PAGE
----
November 10, 2017
In a new public opinion poll of 4,573 Americans by the Pew Research Center, Democrats and Republicans have offered sharply different views on transgender rights.
Overall, roughly half of Americans (54%) say that whether someone is a man or a woman is determined by the sex he or she was assigned at birth; while slightly fewer (44%) say someone can be a man or a woman even if that is different from the that person was assigned at birth.
The views of the U.S. political parties reflect the ideas of their constituents. While 80% of Republicans and Republican-leaning Independents say that whether someone is a man or a woman is determined by the sex they were assigned at birth, most Democrats and Democratic leaners (64%) take the opposite view and say a person’s gender can be different from the sex they were assigned at birth.
The survey also finds that Democrats with a bachelor’s degree or advanced education are more likely than other Democrats to say that a person’s gender can be different from the sex he or she was assigned at birth. About three-quarters (77%) of Democrats with a bachelor’s degree or more say this, compared with 60% of Democrats with some college and 57% of those with a high school diploma or less. No such divide exists among Republicans.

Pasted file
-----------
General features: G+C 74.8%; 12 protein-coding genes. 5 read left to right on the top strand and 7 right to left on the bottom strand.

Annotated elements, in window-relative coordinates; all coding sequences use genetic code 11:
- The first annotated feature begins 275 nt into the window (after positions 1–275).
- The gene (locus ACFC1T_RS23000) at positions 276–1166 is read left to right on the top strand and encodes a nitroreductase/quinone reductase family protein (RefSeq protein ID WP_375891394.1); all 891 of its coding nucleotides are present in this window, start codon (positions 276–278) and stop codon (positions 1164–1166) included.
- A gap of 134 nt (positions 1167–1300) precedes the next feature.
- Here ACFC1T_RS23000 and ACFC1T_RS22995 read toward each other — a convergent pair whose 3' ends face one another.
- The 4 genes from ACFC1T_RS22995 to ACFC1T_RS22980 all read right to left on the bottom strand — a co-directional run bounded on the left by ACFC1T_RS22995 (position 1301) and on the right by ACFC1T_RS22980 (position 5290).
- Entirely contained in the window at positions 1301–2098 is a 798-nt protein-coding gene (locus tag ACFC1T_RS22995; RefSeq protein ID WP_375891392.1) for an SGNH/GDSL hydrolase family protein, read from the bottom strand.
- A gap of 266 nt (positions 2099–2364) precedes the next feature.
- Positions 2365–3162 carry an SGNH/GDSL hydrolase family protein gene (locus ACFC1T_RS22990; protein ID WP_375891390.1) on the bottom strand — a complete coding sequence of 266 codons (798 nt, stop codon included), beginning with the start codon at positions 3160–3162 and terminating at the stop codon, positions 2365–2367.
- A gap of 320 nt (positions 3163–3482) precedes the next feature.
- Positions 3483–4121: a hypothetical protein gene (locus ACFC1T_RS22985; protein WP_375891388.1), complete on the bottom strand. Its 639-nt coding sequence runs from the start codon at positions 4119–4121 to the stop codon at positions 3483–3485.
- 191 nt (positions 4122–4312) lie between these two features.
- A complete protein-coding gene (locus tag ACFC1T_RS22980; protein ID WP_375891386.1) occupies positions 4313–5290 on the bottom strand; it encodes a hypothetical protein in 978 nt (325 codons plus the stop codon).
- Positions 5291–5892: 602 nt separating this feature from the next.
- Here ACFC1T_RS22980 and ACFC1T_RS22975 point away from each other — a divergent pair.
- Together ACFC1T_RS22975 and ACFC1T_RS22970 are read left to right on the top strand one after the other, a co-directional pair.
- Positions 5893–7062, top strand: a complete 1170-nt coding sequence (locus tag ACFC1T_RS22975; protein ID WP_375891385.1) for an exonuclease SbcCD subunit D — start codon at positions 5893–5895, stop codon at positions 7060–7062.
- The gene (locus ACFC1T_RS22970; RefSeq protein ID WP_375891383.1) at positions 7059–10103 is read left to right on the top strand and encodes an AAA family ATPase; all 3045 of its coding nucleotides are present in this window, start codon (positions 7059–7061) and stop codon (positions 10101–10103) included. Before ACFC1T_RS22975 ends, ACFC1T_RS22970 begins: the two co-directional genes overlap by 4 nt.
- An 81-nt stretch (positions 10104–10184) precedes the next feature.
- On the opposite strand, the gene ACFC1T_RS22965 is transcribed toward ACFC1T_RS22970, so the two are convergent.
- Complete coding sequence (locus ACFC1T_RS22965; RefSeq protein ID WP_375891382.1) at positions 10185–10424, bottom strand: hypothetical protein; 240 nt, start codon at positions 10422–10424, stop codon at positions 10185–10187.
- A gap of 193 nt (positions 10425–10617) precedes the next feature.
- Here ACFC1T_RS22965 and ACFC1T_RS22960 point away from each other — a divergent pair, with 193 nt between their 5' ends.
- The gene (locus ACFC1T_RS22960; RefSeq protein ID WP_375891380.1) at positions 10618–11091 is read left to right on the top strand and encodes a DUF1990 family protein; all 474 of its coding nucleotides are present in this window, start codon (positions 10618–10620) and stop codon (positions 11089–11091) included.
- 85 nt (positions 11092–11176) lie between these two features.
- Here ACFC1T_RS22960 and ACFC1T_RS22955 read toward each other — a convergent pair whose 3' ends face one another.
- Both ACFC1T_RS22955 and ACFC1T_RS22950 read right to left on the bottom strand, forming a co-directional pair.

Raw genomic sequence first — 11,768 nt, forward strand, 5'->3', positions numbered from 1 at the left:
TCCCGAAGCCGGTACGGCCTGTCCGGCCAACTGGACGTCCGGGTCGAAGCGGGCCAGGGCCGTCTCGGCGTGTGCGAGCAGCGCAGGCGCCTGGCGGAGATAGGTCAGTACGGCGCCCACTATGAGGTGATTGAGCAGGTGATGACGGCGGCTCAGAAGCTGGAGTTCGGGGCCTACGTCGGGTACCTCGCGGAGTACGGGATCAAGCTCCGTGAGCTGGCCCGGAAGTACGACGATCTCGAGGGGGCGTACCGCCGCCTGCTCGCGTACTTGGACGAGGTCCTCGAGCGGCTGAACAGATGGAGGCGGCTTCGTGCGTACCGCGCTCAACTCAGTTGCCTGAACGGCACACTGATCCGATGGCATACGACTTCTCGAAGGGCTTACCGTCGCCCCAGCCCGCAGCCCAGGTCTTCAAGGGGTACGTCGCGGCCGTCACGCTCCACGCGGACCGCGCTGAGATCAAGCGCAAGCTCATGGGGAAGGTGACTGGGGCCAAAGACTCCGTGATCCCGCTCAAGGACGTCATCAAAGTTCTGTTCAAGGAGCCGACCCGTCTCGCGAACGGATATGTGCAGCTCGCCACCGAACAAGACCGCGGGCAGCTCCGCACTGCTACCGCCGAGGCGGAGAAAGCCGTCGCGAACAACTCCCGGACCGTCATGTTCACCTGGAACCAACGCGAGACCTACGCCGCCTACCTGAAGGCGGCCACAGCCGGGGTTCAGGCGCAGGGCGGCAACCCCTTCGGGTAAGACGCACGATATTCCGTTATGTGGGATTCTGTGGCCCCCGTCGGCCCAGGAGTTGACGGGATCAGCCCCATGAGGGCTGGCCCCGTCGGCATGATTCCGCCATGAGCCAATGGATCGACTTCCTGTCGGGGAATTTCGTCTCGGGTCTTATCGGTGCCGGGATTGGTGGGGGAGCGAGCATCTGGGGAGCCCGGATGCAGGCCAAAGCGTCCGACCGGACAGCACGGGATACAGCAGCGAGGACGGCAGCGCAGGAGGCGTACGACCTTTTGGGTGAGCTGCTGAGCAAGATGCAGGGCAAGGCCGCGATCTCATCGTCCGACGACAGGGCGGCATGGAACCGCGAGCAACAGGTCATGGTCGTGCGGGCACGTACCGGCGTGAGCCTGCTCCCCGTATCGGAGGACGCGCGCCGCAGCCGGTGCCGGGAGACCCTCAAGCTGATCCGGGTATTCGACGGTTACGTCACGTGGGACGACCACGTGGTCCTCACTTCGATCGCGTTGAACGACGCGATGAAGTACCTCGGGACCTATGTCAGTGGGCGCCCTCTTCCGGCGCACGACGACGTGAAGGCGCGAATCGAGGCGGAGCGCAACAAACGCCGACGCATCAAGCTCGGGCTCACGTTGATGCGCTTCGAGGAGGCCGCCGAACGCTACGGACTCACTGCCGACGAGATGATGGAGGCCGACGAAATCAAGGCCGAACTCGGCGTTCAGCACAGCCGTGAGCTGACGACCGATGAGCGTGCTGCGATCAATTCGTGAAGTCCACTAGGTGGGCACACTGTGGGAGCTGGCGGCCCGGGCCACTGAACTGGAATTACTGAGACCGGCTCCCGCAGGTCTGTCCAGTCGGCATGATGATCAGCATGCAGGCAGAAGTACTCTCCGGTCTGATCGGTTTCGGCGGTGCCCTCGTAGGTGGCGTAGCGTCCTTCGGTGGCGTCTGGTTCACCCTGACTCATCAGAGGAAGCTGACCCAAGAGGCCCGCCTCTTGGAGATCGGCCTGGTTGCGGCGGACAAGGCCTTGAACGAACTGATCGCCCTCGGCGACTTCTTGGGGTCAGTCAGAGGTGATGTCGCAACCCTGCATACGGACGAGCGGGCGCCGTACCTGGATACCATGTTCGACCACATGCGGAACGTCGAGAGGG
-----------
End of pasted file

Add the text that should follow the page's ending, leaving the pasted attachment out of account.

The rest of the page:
Democrats’ views also differ surprisingly by race and ethnicity. Some 55% of black Democrats and 41% of Hispanic Democrats say a person’s gender is determined by the sex assigned at birth—a view shared by just 24% of white Democrats.
Finally, people who say they personally know someone who is transgender are more likely to say society has not gone far enough in accepting transgender people. About half (52%) of those who know someone who is transgender say this, compared with 31% of those who don’t know a transgender person.
The link between knowing someone who is transgender and saying society should be more accepting of transgender people is evident among Republicans and Democrats alike. Among Republicans, 18% of those who know a transgender person say society hasn’t gone far enough in accepting people who are transgender, compared with 10% among those who don’t.
The gap is even wider among Democrats: 71% of those who say they know someone who is transgender say society hasn’t gone far enough in accepting transgender people,; versus 52% of Democrats who don’t know someone who is transgender.
The survey comes amid debates over which public bathrooms transgender individuals should be permitted to use, how transgender individuals should be described on official documents and whether they should be allowed to serve their country in the U.S. military.
Research contact: email@example.com